dilemma faced by Bonnie's recently-hired counsel, the court noted that Bonnie, an attorney, had
taken an active role in the litigation. The motion for continuance was denied. The court ordered
the parties to mediation, but at the request of Bonnie's counsel, extended the deadline to January
27, 2005. The court reserved its ruling on the motion for sanctions, but noted that even after the
January 7 hearing Bonnie had failed to provide the discovery or respond to the motion to
The parties scheduled a mediation to occur on January 25, 2005. On January
20, 2005, Bonnie nonsuited the case by filing a “Notice of Dismissal.” On January 24, 2005,
the day before the mediation was to occur, Bonnie filed an objection to mediation. The objection
to mediation was not set for hearing and the court did not rule on the motion before the
mediation was scheduled to begin. Chesnutt and his counsel appeared for the mediation at the
appointed time, but Johnson and her counsel did not appear.
The court subsequently held a hearing on Bonnie's objection to the mediation.
During the hearing, Bonnie's counsel advised the court that they would file the suit again as soon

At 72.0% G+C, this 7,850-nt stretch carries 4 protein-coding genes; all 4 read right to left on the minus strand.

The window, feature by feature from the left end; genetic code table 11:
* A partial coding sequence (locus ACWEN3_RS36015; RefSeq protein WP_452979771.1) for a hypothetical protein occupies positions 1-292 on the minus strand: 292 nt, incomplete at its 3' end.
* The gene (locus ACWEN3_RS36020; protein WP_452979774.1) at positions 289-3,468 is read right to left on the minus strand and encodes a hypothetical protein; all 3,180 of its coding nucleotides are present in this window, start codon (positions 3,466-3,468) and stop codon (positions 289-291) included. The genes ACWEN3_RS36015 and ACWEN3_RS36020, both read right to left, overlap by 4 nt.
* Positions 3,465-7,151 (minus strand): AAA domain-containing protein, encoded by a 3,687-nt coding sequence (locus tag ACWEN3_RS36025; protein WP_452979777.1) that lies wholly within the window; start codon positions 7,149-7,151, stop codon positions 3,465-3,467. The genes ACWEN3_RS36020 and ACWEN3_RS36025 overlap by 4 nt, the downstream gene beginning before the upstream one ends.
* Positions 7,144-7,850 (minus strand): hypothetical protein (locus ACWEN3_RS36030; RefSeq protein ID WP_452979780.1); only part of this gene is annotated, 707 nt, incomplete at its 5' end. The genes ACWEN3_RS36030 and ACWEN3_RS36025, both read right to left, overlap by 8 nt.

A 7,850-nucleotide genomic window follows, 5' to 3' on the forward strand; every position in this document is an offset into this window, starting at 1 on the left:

as Chelsea reached the age of eighteen. Chelsea was seventeen years old at the time.
On January 31, 2005, Chesnutt filed a document styled “Motion for Contempt and
Amended Motion for Sanctions.” The amended motion complained that Bonnie had taken a
nonsuit rather than face the adverse consequences of a third motion to compel, a ruling on the
summary judgment, or the upcoming trial. The amended motion also noted that Bonnie's
objection to mediation was not timely under the court's policy. Chesnutt further complained
about Bonnie's failure to comply with the court's mediation order. Chesnutt requested that the
court sanction Bonnie by dismissing the case with prejudice and reimbursing Chesnutt for his
defense costs. On February 1, 2005, the court entered a show cause order directing Bonnie and